On February 23rd, my peaceful Sunday morning in Zhengzhou, China was interrupted by a call from a local hospital, informing me that a friend of mine who a few days earlier had stopped by my flat for a visit had just tested positive for COVID-19. We were told that we would need to be put into medical quarantine at the hospital, and I was asked to stay where I was until health workers arrived to transport us. It wasn’t long before three fully covered medics showed up. While one of them disinfected my flat, the two others helped me and my parents fill in forms about our medical history, recent travel history, and people that we had been in contact with in the time since my friend had visited us.
Before leaving our home, my mother packed as many masks as possible. I rushed to feed my parrot and quickly sent an email to my supervisor at work. My father grabbed all his bank cards and the family’s insurance documents. As we boarded the ambulance, I noticed the neighbours standing on their balconies watching. I thought to myself, “if only the siren wasn’t on.”
Of course, like everyone else, I had been following the news about COVID-19 every day. But it still felt surreal the moment when I stepped into the hospital. Was this actually happening? The first thing I noticed was the strong smell of disinfectant. But the first news was encouraging; there were not abnormalities in our CT scans. We also all tested negative in the first nucleic acid test.
Healthcare for all
I was surprised that we didn’t need to pay for anything. Doctors swabbed me three times, but they charged nothing. All the tests, masks, and even the food, was free. Therefore, for my father, taking bank cards and insurance papers turned out to be completely unnecessary because doctors told us that the state would pick up everything even if we were confirmed positive.
One nurse came by to take my temperature hourly and she had a notebook filled with my temperature record, but she always had a mask on, so I have never got a chance to see her face.
Over the next several days, my parents were allowed to go home, but I wasn’t because I suddenly got a mild fever. I would be lying if I said that I didn’t panic. I compulsively checked my temperature and drank a huge amount of water, which didn’t help much. Doctors decided to swab me and scan my lungs again. Both results were fine, but my fever lasted for three days. I did fear that those would be my last few days. I started to block news about the virus’s fatality rate because I didn’t want to overthink things. I tried to put a positive spin on things, distracting myself by writing, exercising, and doodling. I called all my close friends to hear their voices, pretending I was simply catching up. I even wrote a long letter to my parents, just in case. Work also carried on, albiet remotely, which helped create a sense of normalcy and gave me something to look forward to.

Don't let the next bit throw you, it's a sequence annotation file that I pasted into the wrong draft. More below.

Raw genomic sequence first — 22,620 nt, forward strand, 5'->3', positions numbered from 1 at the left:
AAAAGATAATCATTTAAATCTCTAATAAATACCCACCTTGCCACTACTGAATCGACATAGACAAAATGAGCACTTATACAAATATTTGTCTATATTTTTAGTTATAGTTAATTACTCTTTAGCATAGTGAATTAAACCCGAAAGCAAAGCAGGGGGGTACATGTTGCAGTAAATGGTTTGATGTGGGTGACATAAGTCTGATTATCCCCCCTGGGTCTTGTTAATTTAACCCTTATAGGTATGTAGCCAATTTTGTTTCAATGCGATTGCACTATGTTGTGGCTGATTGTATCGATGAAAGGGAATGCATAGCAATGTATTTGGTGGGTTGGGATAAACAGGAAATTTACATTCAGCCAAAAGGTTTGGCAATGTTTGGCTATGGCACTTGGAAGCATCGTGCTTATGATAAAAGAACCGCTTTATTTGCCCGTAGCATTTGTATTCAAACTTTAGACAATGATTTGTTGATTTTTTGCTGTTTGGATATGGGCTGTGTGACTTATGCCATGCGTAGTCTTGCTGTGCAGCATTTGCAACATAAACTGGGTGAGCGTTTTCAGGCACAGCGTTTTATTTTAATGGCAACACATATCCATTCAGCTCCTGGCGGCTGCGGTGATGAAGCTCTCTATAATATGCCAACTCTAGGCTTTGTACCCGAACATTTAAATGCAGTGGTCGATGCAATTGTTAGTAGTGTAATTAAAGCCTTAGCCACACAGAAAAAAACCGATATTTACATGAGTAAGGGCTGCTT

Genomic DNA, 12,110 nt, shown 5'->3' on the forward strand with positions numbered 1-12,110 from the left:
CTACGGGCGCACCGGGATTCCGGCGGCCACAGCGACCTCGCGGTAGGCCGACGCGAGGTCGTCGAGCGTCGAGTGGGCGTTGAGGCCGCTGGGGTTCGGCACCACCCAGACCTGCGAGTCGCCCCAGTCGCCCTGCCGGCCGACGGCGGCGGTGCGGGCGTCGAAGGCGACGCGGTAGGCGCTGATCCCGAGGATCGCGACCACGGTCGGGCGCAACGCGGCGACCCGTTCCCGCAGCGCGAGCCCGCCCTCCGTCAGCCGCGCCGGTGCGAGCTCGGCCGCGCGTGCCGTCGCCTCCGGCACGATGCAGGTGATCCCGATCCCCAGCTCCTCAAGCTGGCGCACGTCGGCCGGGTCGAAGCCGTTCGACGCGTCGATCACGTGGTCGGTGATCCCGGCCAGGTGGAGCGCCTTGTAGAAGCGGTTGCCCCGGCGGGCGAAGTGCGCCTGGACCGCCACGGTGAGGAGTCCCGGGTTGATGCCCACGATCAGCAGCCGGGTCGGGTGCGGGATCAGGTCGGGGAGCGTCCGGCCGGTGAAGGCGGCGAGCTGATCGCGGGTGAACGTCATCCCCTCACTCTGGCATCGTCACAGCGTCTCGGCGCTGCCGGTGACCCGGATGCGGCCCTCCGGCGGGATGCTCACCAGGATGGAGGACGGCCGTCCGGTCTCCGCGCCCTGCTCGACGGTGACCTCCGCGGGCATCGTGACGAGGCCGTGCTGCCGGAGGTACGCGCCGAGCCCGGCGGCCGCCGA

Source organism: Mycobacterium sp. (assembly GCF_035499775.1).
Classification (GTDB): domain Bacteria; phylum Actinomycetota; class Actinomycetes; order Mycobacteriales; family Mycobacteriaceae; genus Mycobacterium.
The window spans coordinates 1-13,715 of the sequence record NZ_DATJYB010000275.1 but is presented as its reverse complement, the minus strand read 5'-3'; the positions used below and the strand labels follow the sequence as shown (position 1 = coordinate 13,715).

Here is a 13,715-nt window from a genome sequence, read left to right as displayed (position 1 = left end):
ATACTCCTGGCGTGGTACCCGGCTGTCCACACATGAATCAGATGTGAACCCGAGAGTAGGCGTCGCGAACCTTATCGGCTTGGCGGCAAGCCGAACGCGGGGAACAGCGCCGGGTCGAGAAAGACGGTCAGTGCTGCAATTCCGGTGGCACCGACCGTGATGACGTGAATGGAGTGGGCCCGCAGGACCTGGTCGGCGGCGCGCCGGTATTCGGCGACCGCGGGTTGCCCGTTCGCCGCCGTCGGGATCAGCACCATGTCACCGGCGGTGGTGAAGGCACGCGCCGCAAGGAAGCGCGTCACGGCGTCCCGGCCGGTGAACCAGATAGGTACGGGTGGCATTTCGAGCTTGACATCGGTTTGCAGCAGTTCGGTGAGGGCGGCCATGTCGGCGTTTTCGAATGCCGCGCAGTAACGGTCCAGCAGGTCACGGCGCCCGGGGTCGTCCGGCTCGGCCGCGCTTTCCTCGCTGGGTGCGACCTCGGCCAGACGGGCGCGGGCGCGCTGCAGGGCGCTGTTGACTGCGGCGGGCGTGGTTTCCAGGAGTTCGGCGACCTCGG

I enjoyed the daily remote team meeting with my colleagues more than ever before, because my lovely team members all told me to stay strong, and that I was going to be alright. You have no idea how difficult it is to be put into that situation: you are scared because you might be infected by a lethal epidemic, but you cannot share your fear with anyone because you don’t know how to.
I was really proud that I was able to support the #SpreadTheWordNotTheVirus campaign giving hundreds of thousands of people a platform to help combat the epidemic through awareness raising. By continuing to work, I felt that in some ways, I too was making my own little contribution to the fight, even from my hospital bed.
I remember one night I had a long call with my poor friend who had been confirmed with COVID-19. We both worried about our lives and started to list the things that we would do once we were discharged. The conversation went on and on, until we both fell sleep.
That same night was the first time I slept well since I got the fever. The next morning, my temperature finally dropped back to normal. The doctor later told me that I was likely just stressed out and that the fever was not caused by coronavirus. The next day, I was allowed to return home. I later learned that my friend who was confirmed to have the virus was also recovering.
A really hard time
The virus is transient in nature, but the love and care that I had the privilege to experience from family members, friends, nurses, doctors and UNDP colleagues will last. They have all been there for me throughout my hospital life.
This whole period has, without a doubt, been a really hard time for everyone, but I’ve been touched by how people have all tried to make it better, often through simple little actions or gestures, keeping spirits up, expressing support, and showing compassion. I guess that would be my most valuable takeaway from my coronavirus experience. A virus can be deadly, but the warmth shared between people and their passion about life are what truly matter to win this fight.